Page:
DP13346 Market Structure and Competition in Airline Markets
|Author(s):||Federico Ciliberto, Charles Murry, Elie Tamer|
|Publication Date:||November 2018|
|Keyword(s):||Entry, market power, market structure, merger, multiple equilibria, oligopoly, Self-selection|
|JEL(s):||C35, C51, D43, L13, L41, L44|
|Programme Areas:||Industrial Organization|
|Link to this Page:||cepr.org/active/publications/discussion_papers/dp.php?dpno=13346|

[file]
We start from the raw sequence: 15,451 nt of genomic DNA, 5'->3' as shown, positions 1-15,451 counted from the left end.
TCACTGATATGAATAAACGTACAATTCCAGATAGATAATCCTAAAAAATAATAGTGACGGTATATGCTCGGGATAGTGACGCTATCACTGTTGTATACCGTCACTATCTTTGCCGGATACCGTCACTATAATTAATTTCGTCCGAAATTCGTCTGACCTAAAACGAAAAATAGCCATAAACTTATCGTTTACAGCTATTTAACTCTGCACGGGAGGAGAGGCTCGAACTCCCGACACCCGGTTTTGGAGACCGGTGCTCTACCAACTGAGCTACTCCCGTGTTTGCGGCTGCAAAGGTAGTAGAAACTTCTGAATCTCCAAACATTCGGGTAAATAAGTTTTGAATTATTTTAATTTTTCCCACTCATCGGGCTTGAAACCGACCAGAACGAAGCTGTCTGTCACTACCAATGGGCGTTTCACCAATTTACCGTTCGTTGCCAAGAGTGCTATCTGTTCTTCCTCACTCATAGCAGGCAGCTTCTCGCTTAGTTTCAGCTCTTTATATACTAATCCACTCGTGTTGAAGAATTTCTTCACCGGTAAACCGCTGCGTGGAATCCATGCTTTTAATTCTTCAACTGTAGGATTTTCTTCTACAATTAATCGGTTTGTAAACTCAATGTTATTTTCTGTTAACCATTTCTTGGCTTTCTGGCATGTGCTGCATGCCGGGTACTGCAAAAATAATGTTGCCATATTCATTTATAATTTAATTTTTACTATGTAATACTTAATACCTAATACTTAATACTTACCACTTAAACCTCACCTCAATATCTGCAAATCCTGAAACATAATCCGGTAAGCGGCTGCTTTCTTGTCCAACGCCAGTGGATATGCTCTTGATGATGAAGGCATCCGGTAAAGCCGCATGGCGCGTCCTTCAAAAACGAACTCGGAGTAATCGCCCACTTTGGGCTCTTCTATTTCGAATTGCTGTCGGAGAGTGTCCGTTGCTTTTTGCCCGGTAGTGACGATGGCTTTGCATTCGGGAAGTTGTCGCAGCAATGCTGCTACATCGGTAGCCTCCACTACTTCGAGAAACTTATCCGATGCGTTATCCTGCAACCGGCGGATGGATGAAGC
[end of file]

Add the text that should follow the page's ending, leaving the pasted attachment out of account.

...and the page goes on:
We provide an econometric framework for estimating a game of simultaneous entry and pricing decisions in oligopolistic markets while allowing for correlations between unobserved fixed costs, marginal costs, and demand shocks. Firms' decisions to enter a market are based on whether they will realize positive profits from entry. We use our framework to quantitatively account for this selection problem in the pricing stage. We estimate this model using cross-sectional data from the US airline industry. We find that not accounting for endogenous entry leads to overestimation of demand elasticities. This, in turn, leads to biased markups, which has implications for the policy evaluation of market power. Our methodology allows us to study how firms optimally decide entry/exit decision in response to a change in policy. We simulate a merger between American and US Airways and we find that the post-merger market structure and prices depend crucially on how we model the characteristics of the post-merger firm as a function of the pre-merger firms' characteristics. Overall, the merged firm has a strong incentive to enter new markets; the merged firm faces a stronger threat of entry from rival legacy carriers, as opposed to low cost carriers; and, post-merger entry mitigates the adverse effects of increased concentration.